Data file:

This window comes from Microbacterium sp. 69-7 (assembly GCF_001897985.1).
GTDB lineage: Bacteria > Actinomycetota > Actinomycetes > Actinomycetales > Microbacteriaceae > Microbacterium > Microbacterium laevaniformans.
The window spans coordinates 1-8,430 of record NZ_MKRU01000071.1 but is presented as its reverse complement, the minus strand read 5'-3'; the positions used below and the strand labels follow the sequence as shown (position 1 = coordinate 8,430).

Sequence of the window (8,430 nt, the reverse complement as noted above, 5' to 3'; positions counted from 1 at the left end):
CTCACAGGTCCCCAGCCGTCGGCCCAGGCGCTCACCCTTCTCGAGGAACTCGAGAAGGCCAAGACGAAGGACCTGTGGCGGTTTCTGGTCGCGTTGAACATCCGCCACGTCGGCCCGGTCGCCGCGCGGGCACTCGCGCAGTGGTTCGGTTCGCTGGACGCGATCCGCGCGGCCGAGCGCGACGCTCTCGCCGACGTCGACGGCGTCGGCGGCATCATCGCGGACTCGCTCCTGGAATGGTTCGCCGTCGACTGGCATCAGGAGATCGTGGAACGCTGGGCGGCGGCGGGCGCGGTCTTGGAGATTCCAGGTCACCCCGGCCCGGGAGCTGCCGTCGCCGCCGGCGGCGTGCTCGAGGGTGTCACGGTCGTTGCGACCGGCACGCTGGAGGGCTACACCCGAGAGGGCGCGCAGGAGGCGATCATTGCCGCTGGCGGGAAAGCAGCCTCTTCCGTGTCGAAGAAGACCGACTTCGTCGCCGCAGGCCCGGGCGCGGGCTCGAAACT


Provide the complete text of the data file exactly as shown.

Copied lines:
This window comes from Microbacterium sp. 69-7 (assembly GCF_001897985.1).
GTDB lineage: Bacteria > Actinomycetota > Actinomycetes > Actinomycetales > Microbacteriaceae > Microbacterium > Microbacterium laevaniformans.
The window spans coordinates 1-8,430 of record NZ_MKRU01000071.1 but is presented as its reverse complement, the minus strand read 5'-3'; the positions used below and the strand labels follow the sequence as shown (position 1 = coordinate 8,430).

Sequence of the window (8,430 nt, the reverse complement as noted above, 5' to 3'; positions counted from 1 at the left end):
CTCACAGGTCCCCAGCCGTCGGCCCAGGCGCTCACCCTTCTCGAGGAACTCGAGAAGGCCAAGACGAAGGACCTGTGGCGGTTTCTGGTCGCGTTGAACATCCGCCACGTCGGCCCGGTCGCCGCGCGGGCACTCGCGCAGTGGTTCGGTTCGCTGGACGCGATCCGCGCGGCCGAGCGCGACGCTCTCGCCGACGTCGACGGCGTCGGCGGCATCATCGCGGACTCGCTCCTGGAATGGTTCGCCGTCGACTGGCATCAGGAGATCGTGGAACGCTGGGCGGCGGCGGGCGCGGTCTTGGAGATTCCAGGTCACCCCGGCCCGGGAGCTGCCGTCGCCGCCGGCGGCGTGCTCGAGGGTGTCACGGTCGTTGCGACCGGCACGCTGGAGGGCTACACCCGAGAGGGCGCGCAGGAGGCGATCATTGCCGCTGGCGGGAAAGCAGCCTCTTCCGTGTCGAAGAAGACCGACTTCGTCGCCGCAGGCCCGGGCGCGGGCTCGAAACT